« Previous | Main | Next »

Teaching local journalists to report high-profile trials

Post categories:

Cathy Packe | 15:32 UK time, Friday, 30 July 2010

This week supermodel Naomi Campbell is due to give evidence in the war crimes trial of the former Liberian president Charles Taylor in the Hague, an event which will no doubt attract plenty of media attention.

But the trial, which has so far lasted some three years, is already being widely reported in west Africa, thanks partly to a team of journalists specially trained by the World Service Trust.


British supermodel Naomi Campbell will give evidence at the warcrimes trial of former Liberian president Charles Taylor about a 'blood diamond' he allegedly gave her. Picture: Getty Images

This week, Rajan talks to one of them, Joseph Cheeseman, and to his mentor, the former BBC Home Affairs correspondent Jon Silverman, who has many years of experience reporting court cases here in the UK as well as a number of high-profile war crimes trials.

Joseph tells Rajan about the anger that the trial has caused among supporters of Charles Taylor and its role in the reconciliation process, and he and Jon discuss the challenges and potential pitfalls of court reporting.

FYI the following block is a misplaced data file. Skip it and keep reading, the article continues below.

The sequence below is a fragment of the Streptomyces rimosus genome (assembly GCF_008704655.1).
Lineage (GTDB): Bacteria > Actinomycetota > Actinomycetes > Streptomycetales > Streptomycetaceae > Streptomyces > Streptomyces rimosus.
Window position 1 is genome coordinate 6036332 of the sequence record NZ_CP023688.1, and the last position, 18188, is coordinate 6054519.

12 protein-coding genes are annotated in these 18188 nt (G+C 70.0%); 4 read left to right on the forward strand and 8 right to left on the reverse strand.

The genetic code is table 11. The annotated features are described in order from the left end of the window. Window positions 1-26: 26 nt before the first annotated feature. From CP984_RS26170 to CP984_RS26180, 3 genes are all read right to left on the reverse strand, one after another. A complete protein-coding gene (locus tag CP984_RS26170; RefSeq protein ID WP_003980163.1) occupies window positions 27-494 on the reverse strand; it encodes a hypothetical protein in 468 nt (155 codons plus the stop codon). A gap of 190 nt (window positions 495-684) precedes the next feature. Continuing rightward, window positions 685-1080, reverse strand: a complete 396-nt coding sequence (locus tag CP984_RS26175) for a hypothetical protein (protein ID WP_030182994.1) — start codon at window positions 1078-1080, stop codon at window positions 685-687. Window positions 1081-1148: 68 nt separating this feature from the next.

Shhh... it's a World Service podcast

One of our listeners, Sadek in Algeria, got in touch this week to enquire why World Service podcasts often seem very quiet.

He was insistent that the problem doesn't lie with his mp3 player, so we got in touch with Gareth Davis from the Digital Delivery department who make the podcasts available. He agrees that the podcasts are quiet, and he explains why, as you can hear in this week's programme.

Together in Olympic Dreams

Rajan also talks to Matthew Pinsent, the British rower who has won four Olympic gold medals.

He was at the Olympic Stadium here in east London this week, to mark the fact that the London Olympic Games begin in exactly two years' time. 

Rajan talks to him about the World Olympic Dreams project, which will be following the progress of 26 Olympic hopefuls from around the world. 

But the scheme will also mean that those of us who have no hope at all of qualifying for the Olympics can still get tips on how to improve on our own sporting performance through the interactive schemes that are part of the project - as you can hear on Over To You this week. .

Cathy Packe is the Producer, Over To You

Over To You is your chance to have your say about the BBC World Service and its programmes. It airs at 00:40, 03:40 and 12:40 every Sunday (GMT).


  • No comments to display yet.

More from this blog...

Latest contributors

BBC © 2014 The BBC is not responsible for the content of external sites. Read more.

This page is best viewed in an up-to-date web browser with style sheets (CSS) enabled. While you will be able to view the content of this page in your current browser, you will not be able to get the full visual experience. Please consider upgrading your browser software or enabling style sheets (CSS) if you are able to do so.